The south arcade is contemporary with the chancel arch and similar in character, consisting of three pointed arches of two orders on cylindrical pillars and half-round responds. In the north arcade the arches are of two chamfered orders on octagonal pillars and responds, with moulded capitals and plain bell-shaped bases. At the east end of the north aisle, on the north side of the respond wall, is a small trefoil-headed recess, with flat modern sill, which was apparently the piscina of the aisle altar. The south doorway is modern, and the square-headed two-light clearstory windows are very much restored, or inexact copies of the old ones.

The tower stands almost completely within the nave, its west wall alone being in front of the west end of the aisles. It is of three stages, with chamfered plinth and a large four-stage buttress to about half height in the middle of the west wall. The middle stage is very short and the upper stage is slightly recessed, its angles forming broad pilasters, with a band of quatrefoil and other ornament below the plain parapet. The pointed bell-chamber windows are of two trefoiled lights with elongated quatrefoil in the head. A tablet on the west side records the rebuilding of the upper stage in 1903. There is no vice. A bell-ringers' doorway pierced through the west wall is now blocked. Internally the tower opens into the nave by a pointed arch of two chamfered orders dying into the wall, and above the arch the east wall of the tower appears to embody a large portion of the old west wall of the church and contains openings which were originally parts of windows, whose masonry seems to have been adapted to the tower with some freedom.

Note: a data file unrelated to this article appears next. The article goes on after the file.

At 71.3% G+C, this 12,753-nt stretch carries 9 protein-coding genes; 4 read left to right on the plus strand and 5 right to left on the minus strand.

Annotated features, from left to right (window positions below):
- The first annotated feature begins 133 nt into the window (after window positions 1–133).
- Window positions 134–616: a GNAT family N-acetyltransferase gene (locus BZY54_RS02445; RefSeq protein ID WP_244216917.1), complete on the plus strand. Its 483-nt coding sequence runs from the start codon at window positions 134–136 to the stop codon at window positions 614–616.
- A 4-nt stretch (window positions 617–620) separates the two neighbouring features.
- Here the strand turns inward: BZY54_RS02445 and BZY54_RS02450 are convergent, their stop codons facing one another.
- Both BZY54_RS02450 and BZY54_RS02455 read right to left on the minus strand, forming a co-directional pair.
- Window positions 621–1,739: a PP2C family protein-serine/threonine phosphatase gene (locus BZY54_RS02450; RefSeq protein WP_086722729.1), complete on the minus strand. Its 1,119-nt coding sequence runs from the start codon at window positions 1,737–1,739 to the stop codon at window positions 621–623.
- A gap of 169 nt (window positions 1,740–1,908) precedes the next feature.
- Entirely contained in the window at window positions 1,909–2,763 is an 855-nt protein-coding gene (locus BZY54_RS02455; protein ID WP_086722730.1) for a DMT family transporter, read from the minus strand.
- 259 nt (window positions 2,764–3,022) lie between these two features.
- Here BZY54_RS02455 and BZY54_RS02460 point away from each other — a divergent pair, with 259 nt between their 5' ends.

The font is modern, replacing one which was described in 1860 as 'so much mutilated as to be useless.' The new font has a bowl of triangular shape, with curved sides, supported on marble shafts with moulded capitals and bases.

There was formerly a painting of St. Christopher on the nave wall.

The pulpit and all the fittings are modern.

On the north wall of the chancel is a small alabaster monument with entablature and kneeling figures of Sir James Harington, bt. (d. Feb. 1613–14), and Frances his first wife (d. 1599), daughter and co-heiress of Robert Sapcote of Elton, Hunts. There are also memorials to Edward Chesilden (d. 1688) and other members of the Chesilden family (1725–1815), and to eight men of the parish who fell in the War of 1914–19.

A case containing a bassoon, fiddle, two oboes and a flute, which were in use till 1860, was placed at the west end of the church in 1923. The royal arms of Queen Victoria are in the vestry.

There are four bells, a treble by Taylor of Loughborough having been added in 1911 to a former ring of three, which had been recast by the same founders in 1903.

The plate consists of a cup and cover paten of 1571; a paten and flagon of 1709–10 given by Richard Watts; and a fluted paten or small almsdish of 1637–8, originally having two handles, but one is now missing.

The registers before 1812 are as follows: (i) baptisms 1581–1713, marriages 1561–1713, burials 1560– 1713; (ii) baptisms and burials 1714–1812, marriages 1714–54; (iii) marriages 1756–1812."

SOURCE - (visit link)
Building Materials: Stone